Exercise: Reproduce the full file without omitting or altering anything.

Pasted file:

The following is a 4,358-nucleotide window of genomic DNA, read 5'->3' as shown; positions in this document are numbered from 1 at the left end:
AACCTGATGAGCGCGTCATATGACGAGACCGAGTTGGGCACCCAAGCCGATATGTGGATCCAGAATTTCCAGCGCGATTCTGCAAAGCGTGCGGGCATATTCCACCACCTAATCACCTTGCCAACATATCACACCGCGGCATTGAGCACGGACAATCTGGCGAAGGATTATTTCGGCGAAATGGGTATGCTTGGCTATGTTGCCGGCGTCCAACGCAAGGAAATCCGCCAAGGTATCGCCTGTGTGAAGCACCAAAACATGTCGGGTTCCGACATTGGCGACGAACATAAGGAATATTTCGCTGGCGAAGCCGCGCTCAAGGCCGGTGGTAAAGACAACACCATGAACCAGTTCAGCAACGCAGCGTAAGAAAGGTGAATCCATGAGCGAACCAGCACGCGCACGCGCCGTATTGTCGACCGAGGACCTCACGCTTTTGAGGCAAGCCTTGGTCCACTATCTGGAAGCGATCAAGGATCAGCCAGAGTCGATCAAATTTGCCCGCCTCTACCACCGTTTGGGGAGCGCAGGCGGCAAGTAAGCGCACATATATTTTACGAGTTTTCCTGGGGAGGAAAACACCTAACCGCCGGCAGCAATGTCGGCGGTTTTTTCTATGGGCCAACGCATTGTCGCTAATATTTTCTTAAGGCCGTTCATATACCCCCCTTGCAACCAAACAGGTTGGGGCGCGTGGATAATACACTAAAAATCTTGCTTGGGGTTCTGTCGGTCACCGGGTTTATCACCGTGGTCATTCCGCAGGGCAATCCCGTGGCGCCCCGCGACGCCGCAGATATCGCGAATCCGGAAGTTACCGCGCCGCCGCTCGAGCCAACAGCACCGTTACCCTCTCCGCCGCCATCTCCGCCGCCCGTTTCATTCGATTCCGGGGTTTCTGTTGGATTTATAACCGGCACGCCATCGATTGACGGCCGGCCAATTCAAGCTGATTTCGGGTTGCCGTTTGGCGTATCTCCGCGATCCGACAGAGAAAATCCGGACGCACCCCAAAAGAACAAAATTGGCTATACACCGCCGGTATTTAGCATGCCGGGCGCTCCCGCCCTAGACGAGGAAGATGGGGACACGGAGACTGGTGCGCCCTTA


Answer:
The following is a 4,358-nucleotide window of genomic DNA, read 5'->3' as shown; positions in this document are numbered from 1 at the left end:
AACCTGATGAGCGCGTCATATGACGAGACCGAGTTGGGCACCCAAGCCGATATGTGGATCCAGAATTTCCAGCGCGATTCTGCAAAGCGTGCGGGCATATTCCACCACCTAATCACCTTGCCAACATATCACACCGCGGCATTGAGCACGGACAATCTGGCGAAGGATTATTTCGGCGAAATGGGTATGCTTGGCTATGTTGCCGGCGTCCAACGCAAGGAAATCCGCCAAGGTATCGCCTGTGTGAAGCACCAAAACATGTCGGGTTCCGACATTGGCGACGAACATAAGGAATATTTCGCTGGCGAAGCCGCGCTCAAGGCCGGTGGTAAAGACAACACCATGAACCAGTTCAGCAACGCAGCGTAAGAAAGGTGAATCCATGAGCGAACCAGCACGCGCACGCGCCGTATTGTCGACCGAGGACCTCACGCTTTTGAGGCAAGCCTTGGTCCACTATCTGGAAGCGATCAAGGATCAGCCAGAGTCGATCAAATTTGCCCGCCTCTACCACCGTTTGGGGAGCGCAGGCGGCAAGTAAGCGCACATATATTTTACGAGTTTTCCTGGGGAGGAAAACACCTAACCGCCGGCAGCAATGTCGGCGGTTTTTTCTATGGGCCAACGCATTGTCGCTAATATTTTCTTAAGGCCGTTCATATACCCCCCTTGCAACCAAACAGGTTGGGGCGCGTGGATAATACACTAAAAATCTTGCTTGGGGTTCTGTCGGTCACCGGGTTTATCACCGTGGTCATTCCGCAGGGCAATCCCGTGGCGCCCCGCGACGCCGCAGATATCGCGAATCCGGAAGTTACCGCGCCGCCGCTCGAGCCAACAGCACCGTTACCCTCTCCGCCGCCATCTCCGCCGCCCGTTTCATTCGATTCCGGGGTTTCTGTTGGATTTATAACCGGCACGCCATCGATTGACGGCCGGCCAATTCAAGCTGATTTCGGGTTGCCGTTTGGCGTATCTCCGCGATCCGACAGAGAAAATCCGGACGCACCCCAAAAGAACAAAATTGGCTATACACCGCCGGTATTTAGCATGCCGGGCGCTCCCGCCCTAGACGAGGAAGATGGGGACACGGAGACTGGTGCGCCCTTA